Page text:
Capturing knowledge is key to success – Sir Clive Woodward

Capturing knowledge is key to success – Sir Clive Woodward

 Sir Clive Woodward at CBI 2013

Teams who assume they have all the knowledge are likely to only come second in the race for global success – whether in sport or business – Sir Clive Woodward told CBI Annual Conference.

Sir Clive, the coach of the 2003 World Cup-winning England rugby team and former director of sport at the British Olympic Association, said winning teams were those that became best at capturing and processing knowledge and then applying it in practice.

“The fundamental reason why there has been a step change is that people running those sports really understand how to build, capture and share knowledge,” he said.

He explained that the England rugby coaching team worked together to build up “books” of knowledge about distinct aspects of the game based on videos, media articles and other inputs. This enabled them to identify “winning moves” and “winning practices”.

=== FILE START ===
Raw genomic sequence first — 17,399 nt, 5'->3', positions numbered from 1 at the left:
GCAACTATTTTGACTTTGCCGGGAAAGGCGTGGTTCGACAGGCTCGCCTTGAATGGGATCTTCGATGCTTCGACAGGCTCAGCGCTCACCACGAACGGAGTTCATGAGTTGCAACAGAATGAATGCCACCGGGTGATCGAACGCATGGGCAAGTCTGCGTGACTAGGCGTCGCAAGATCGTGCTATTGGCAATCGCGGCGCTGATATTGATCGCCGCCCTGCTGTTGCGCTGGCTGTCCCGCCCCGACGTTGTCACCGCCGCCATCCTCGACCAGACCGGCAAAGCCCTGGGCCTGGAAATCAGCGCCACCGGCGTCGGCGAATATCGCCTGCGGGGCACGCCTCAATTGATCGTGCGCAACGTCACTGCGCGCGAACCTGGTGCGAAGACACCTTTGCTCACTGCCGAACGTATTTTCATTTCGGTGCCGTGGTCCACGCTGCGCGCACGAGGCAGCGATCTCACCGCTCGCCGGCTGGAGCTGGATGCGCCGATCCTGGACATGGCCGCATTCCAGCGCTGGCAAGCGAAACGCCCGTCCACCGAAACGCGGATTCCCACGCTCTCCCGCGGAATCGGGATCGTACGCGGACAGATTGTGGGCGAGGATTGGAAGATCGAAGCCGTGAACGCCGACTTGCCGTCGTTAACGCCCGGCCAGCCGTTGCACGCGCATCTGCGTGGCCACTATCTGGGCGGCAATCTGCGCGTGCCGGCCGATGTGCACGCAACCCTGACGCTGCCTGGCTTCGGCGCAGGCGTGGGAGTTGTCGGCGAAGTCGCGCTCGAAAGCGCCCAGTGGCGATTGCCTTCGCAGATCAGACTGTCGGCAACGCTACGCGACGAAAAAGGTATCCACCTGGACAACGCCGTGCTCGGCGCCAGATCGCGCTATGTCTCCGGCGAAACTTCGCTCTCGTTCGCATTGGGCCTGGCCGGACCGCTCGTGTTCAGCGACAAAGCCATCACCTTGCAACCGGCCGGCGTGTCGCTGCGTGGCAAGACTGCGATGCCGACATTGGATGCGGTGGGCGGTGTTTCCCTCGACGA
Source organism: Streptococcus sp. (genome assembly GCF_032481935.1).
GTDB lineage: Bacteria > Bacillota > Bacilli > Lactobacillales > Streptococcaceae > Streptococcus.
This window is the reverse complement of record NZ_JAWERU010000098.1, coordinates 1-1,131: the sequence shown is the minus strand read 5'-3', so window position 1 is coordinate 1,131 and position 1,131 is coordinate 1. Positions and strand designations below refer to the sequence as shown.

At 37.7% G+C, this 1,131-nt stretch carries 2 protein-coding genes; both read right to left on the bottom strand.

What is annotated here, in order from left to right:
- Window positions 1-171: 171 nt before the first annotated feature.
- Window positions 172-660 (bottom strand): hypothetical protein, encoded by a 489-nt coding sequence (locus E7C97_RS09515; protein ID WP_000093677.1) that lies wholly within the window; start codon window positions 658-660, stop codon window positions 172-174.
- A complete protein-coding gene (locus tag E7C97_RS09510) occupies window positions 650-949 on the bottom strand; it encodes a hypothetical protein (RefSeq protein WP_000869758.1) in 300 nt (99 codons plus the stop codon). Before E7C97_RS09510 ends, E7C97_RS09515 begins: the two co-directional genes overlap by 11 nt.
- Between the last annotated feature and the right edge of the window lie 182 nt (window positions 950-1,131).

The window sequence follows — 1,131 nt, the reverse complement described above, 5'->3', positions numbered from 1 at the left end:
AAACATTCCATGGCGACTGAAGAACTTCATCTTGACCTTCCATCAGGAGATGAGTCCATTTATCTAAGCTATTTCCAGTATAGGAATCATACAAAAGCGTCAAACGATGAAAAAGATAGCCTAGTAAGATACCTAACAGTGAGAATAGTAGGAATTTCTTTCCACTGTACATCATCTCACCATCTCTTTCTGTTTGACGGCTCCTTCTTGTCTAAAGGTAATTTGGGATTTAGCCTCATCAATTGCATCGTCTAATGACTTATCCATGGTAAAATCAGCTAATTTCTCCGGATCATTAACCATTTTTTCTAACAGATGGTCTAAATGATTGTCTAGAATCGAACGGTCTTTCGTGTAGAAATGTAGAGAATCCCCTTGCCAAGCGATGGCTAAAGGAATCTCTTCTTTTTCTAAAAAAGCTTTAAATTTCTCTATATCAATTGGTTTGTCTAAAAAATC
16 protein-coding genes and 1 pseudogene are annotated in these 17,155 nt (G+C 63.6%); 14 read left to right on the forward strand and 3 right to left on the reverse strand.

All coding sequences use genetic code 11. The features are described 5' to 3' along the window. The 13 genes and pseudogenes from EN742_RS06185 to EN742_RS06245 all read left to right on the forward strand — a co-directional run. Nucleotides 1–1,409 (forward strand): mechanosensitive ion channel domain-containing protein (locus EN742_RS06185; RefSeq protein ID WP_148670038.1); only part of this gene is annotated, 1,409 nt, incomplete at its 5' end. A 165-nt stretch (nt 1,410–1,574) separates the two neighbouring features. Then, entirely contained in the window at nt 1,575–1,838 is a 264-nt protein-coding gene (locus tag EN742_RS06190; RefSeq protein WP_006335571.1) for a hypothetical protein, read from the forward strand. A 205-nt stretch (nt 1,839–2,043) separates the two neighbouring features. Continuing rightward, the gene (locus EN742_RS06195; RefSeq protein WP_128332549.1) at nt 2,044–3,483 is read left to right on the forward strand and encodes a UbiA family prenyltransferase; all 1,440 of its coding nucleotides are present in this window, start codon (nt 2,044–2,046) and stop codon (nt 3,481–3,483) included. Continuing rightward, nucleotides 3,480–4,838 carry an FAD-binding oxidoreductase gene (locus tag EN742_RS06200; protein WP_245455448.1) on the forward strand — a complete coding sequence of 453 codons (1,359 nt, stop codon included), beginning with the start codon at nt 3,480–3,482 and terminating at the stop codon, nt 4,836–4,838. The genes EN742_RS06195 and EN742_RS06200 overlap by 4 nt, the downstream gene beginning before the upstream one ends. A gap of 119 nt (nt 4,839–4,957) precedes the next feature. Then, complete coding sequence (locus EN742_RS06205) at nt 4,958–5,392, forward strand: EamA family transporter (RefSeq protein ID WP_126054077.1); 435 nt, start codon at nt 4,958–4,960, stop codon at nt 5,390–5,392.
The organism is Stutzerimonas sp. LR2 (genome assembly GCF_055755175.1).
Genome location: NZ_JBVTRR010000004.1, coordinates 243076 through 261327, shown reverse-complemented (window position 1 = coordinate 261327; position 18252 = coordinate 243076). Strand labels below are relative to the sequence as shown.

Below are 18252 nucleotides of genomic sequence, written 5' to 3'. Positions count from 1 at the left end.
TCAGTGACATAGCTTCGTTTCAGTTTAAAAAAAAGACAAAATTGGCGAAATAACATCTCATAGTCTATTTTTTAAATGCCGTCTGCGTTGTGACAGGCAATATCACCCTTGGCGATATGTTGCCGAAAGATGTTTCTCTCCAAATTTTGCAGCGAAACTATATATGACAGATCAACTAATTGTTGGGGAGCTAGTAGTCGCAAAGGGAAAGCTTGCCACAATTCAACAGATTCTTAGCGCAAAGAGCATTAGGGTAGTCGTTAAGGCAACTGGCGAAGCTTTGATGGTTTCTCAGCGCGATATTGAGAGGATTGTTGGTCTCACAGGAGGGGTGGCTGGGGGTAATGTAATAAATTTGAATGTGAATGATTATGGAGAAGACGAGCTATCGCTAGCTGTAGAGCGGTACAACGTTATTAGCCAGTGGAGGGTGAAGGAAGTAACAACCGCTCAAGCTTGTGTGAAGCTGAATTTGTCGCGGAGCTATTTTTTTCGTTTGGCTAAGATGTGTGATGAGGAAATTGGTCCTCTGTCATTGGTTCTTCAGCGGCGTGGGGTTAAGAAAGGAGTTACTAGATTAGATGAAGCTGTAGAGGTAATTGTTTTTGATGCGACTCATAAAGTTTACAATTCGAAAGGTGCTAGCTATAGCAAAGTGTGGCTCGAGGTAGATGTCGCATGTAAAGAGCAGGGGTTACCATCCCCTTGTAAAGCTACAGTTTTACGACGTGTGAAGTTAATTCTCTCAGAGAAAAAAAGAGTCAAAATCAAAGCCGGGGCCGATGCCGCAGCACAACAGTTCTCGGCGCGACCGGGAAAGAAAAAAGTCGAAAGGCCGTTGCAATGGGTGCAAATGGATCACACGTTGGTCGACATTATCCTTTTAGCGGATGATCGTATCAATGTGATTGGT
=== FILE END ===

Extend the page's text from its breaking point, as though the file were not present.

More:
“Knowledge is everything,” Sir Clive said. “You can only do that if you have a process where your whole team study it to find out what they need to do. Once you assume you know it all you’ll come second.

“It is amazing how many business people I talk to can tell me what they do but not why they do it.” He said that advances in technology had made it easier to capture and process the relevant knowledge.

He said an important lesson that applied to business as much as sport was that there needed to be a genuine engagement between coaches or managers and the team players.

Referring to the 29 gold medal winners at the 2012 Olympics, Sir Clive said: “The knowledge of what they do and they way they go about it is quite amazing but no different from that of any top business person.”

Sir Clive said a shared challenge for business managers and sports coaches was how to avoid losing that pool of captured knowledge when key people retired or move on. “They key thing is what happens to that knowledge,” he said. “You need to have a process to capture it.”

“People do move on and you need to have a process so that can capture [the knowledge],” he said, pointing out that only three of key people involved in the GB Olympic team were likely to be at the Rio games.

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